Summary (Magill's Survey of World Literature, Revised Edition)
Six Characters in Search of an Author is a parody of the “well-made play.” All theatrical conventions and functions of personnel are examined in the play-within-the-play, which operates on different temporal planes.
A troupe plans to rehearse a play, and the introductory remarks underline the necessity of following Pirandello’s directions. The Actors’ clothing and mirthful comportment contrast with those of the disintegrated family who appear on stage to be immortalized in art. The rehearsal is postponed, and a theater workshop ensues. As the title suggests, the Characters offer a play-in-the-making, which, like the commedia dell’arte, justifies a “crucial scene.” Their attempt to generate a play, based on a sketch that a writer had made before abandoning the project, constitutes the inner play, while the comments of the Director and Actors, as audiences, form the outside comedy. Their improvisations, however, are judged unsatisfactory; they know neither how to create a play nor how to interpret roles. Without a literary text, the theater, too, must reject them. That is their tragedy.
Even though the Characters cannot agree about the facts, a linear plot emerges, and two events are staged. In the first melodramatic tableau, the Father visits Madame Pace’s boutique, a front for a brothel. While he is embracing his wife’s daughter, the Mother instinctively intervenes to safeguard the girl’s virtue. Unlike those of...
(The entire section is 450 words.)
Want to Read More?
Subscribe now to read the rest of Six Characters in Search of an Author Summary. Plus get complete access to 30,000+ study guides!
Summary (Masterplots, Fourth Edition)
As a stage manager and a group of actors prepare to rehearse a Pirandello play, they are interrupted by the appearance of six characters: a man of about fifty, a woman, a young woman, a young man of twenty-two, a boy of fourteen, and a little girl. The man and the young woman are searching for an author who will put all six of them into a drama. They insist that they are already living characters but that they need an author to put their drama into suitable form for the stage. The manager, at first annoyed at the interruption of his rehearsal, finally listens with some interest to the rather confused story that the man and the young woman, who, it turns out, is his stepdaughter, try to tell him.
Years ago the father got rid of his wife, whom he found both boring and pitiable, by providing her with a lover, his former secretary, to whom she might go when she was rejected by her husband. Long afterward, the father visited Madame Pace’s dress shop, a legitimate business that she operated as a cover for her procuring, and was provided with a pretty young woman whom he did not recognize as his stepdaughter until they were separated by the sudden appearance of his wife. When he learned that his wife was destitute, her lover having died two months before, he permitted her to return to his home with her daughter and two younger children, all illegitimate.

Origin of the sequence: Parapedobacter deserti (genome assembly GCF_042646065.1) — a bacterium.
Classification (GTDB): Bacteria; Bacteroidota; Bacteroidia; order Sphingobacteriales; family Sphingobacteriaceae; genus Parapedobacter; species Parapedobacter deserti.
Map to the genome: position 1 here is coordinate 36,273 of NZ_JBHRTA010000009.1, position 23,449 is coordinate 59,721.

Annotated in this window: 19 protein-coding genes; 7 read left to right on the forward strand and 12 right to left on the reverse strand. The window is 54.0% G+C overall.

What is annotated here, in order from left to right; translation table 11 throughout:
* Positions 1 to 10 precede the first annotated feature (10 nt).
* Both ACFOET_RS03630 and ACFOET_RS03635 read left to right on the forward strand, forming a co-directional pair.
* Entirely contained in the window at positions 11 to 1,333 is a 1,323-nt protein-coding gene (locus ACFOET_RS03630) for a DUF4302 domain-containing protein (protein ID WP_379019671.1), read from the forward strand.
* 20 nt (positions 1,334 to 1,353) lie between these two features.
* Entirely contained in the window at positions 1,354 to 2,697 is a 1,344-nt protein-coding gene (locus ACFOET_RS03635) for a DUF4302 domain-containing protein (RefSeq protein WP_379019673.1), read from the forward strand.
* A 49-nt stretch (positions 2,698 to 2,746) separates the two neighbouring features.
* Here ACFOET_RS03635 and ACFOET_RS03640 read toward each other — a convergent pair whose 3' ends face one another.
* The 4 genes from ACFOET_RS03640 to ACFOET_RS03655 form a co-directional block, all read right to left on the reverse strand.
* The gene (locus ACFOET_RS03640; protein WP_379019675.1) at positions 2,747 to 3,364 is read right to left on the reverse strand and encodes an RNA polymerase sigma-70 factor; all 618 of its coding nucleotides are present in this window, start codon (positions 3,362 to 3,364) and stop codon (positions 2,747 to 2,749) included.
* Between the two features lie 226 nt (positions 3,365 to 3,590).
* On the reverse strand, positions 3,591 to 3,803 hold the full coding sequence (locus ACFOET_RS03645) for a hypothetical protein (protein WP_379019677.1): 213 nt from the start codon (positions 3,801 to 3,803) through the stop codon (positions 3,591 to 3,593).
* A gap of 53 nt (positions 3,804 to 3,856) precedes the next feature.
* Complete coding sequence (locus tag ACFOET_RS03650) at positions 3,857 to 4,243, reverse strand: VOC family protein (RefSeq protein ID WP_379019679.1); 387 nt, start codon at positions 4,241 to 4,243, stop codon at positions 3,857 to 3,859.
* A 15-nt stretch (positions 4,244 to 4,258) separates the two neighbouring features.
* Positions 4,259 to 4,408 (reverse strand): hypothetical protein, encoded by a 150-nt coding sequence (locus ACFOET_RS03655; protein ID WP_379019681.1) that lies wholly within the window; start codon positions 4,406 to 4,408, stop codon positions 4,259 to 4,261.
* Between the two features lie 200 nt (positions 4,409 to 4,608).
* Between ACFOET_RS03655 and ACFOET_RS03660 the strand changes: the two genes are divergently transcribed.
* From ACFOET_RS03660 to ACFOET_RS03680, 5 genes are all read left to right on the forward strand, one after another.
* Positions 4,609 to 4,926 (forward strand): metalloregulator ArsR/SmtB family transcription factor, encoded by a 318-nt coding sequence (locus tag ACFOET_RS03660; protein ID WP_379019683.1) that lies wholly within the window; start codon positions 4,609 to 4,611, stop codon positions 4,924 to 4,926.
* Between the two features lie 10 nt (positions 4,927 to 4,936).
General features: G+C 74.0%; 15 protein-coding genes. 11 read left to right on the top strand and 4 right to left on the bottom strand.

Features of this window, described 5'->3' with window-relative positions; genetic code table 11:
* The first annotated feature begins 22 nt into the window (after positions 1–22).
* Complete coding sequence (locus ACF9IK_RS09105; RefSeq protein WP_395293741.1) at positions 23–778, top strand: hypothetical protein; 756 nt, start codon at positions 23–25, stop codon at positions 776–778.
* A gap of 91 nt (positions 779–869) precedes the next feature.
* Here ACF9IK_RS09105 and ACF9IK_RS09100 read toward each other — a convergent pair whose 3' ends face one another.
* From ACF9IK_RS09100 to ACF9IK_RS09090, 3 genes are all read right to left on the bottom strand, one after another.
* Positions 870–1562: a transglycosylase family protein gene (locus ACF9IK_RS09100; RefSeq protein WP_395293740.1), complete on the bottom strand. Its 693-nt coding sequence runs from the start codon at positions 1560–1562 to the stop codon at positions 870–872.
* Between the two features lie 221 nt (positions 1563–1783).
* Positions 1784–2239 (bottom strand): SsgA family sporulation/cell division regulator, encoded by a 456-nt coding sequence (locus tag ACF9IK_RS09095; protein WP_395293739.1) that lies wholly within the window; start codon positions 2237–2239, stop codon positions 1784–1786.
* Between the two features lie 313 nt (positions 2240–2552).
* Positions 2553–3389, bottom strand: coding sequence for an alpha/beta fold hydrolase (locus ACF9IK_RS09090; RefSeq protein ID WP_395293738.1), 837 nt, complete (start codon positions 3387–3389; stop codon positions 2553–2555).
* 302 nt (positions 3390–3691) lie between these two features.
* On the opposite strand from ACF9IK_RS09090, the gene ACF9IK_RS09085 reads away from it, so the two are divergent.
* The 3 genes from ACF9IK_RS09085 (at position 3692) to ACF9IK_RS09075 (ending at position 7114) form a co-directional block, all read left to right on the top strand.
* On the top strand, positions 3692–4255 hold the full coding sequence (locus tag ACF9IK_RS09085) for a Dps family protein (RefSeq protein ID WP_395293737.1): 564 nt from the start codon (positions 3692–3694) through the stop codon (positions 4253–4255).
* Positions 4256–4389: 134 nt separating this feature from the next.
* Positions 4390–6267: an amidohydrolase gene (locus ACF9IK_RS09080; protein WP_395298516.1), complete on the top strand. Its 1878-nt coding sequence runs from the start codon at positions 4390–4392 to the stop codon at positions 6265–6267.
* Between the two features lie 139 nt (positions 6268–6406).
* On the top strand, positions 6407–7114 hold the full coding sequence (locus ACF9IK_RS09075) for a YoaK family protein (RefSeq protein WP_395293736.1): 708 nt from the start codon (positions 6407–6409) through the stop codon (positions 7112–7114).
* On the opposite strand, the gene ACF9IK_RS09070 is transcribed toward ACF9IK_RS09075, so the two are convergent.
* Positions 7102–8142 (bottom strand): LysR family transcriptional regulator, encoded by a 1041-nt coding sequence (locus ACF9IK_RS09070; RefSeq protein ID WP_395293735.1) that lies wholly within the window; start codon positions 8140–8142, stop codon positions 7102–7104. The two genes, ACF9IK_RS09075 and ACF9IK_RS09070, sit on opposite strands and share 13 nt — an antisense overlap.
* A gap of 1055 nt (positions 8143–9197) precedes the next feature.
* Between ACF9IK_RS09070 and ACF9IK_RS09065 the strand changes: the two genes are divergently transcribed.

To forestall a refusal by the manager to act as vicar-author for the drama, the father assures...
(The entire section is 1224 words.)
When Six Characters in Search of an Author begins, the stage is being prepared for the daytime rehearsal of a play and several actors and actresses are milling about as the Producer enters and gets the rehearsal started. Suddenly the guard at the stage door enters and informs the Producer that six people have entered the theatre asking to see the person in charge. These six "characters" are a Father, a Mother, a 22-year-old Son, a Stepdaughter, an adolescent Boy, and young female Child. These "characters" claim that they are the incomplete creations of an author who couldn't finish the work for which they were conceived. They have come looking for someone who will take up their story and embody it in some way, helping them to complete their sense of themselves.
The Producer and his fellow company members are initially incredulous, convinced that these "people" have escaped from a mental institution. But the Father, speaking for the other characters, argues that they are just as "real" as the people getting ready to rehearse their play. Fictional characters, he maintains, are more "alive'' because they cannot die as long as the works they live in are experienced by others. The Father explains that he and the other "characters" want to achieve their full life by completing the story that now only exists in fragments in the author's brain.
The Stepdaughter and Father begin to tell their "story.'' The Father was...
(The entire section is 1274 words.)